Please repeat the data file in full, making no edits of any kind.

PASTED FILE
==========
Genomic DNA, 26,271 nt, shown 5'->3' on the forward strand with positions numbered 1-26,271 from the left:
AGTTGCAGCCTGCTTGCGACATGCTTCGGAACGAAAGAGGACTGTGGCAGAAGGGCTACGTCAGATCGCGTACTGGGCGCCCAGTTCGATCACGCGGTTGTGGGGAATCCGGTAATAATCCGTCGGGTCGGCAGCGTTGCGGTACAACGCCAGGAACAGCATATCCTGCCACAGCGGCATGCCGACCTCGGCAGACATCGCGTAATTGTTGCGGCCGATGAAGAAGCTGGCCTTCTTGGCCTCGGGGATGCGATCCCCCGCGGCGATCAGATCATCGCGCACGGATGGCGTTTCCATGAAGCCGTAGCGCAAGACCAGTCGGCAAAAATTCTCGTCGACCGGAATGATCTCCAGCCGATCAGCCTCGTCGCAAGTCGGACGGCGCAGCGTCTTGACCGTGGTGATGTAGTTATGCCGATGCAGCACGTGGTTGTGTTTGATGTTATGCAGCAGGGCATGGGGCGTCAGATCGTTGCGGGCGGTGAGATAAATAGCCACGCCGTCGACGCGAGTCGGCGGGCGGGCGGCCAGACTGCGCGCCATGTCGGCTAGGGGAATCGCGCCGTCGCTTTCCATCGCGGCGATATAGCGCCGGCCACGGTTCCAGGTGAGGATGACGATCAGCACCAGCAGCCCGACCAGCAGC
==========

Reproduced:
Genomic DNA, 26,271 nt, shown 5'->3' on the forward strand with positions numbered 1-26,271 from the left:
AGTTGCAGCCTGCTTGCGACATGCTTCGGAACGAAAGAGGACTGTGGCAGAAGGGCTACGTCAGATCGCGTACTGGGCGCCCAGTTCGATCACGCGGTTGTGGGGAATCCGGTAATAATCCGTCGGGTCGGCAGCGTTGCGGTACAACGCCAGGAACAGCATATCCTGCCACAGCGGCATGCCGACCTCGGCAGACATCGCGTAATTGTTGCGGCCGATGAAGAAGCTGGCCTTCTTGGCCTCGGGGATGCGATCCCCCGCGGCGATCAGATCATCGCGCACGGATGGCGTTTCCATGAAGCCGTAGCGCAAGACCAGTCGGCAAAAATTCTCGTCGACCGGAATGATCTCCAGCCGATCAGCCTCGTCGCAAGTCGGACGGCGCAGCGTCTTGACCGTGGTGATGTAGTTATGCCGATGCAGCACGTGGTTGTGTTTGATGTTATGCAGCAGGGCATGGGGCGTCAGATCGTTGCGGGCGGTGAGATAAATAGCCACGCCGTCGACGCGAGTCGGCGGGCGGGCGGCCAGACTGCGCGCCATGTCGGCTAGGGGAATCGCGCCGTCGCTTTCCATCGCGGCGATATAGCGCCGGCCACGGTTCCAGGTGAGGATGACGATCAGCACCAGCAGCCCGACCAGCAGC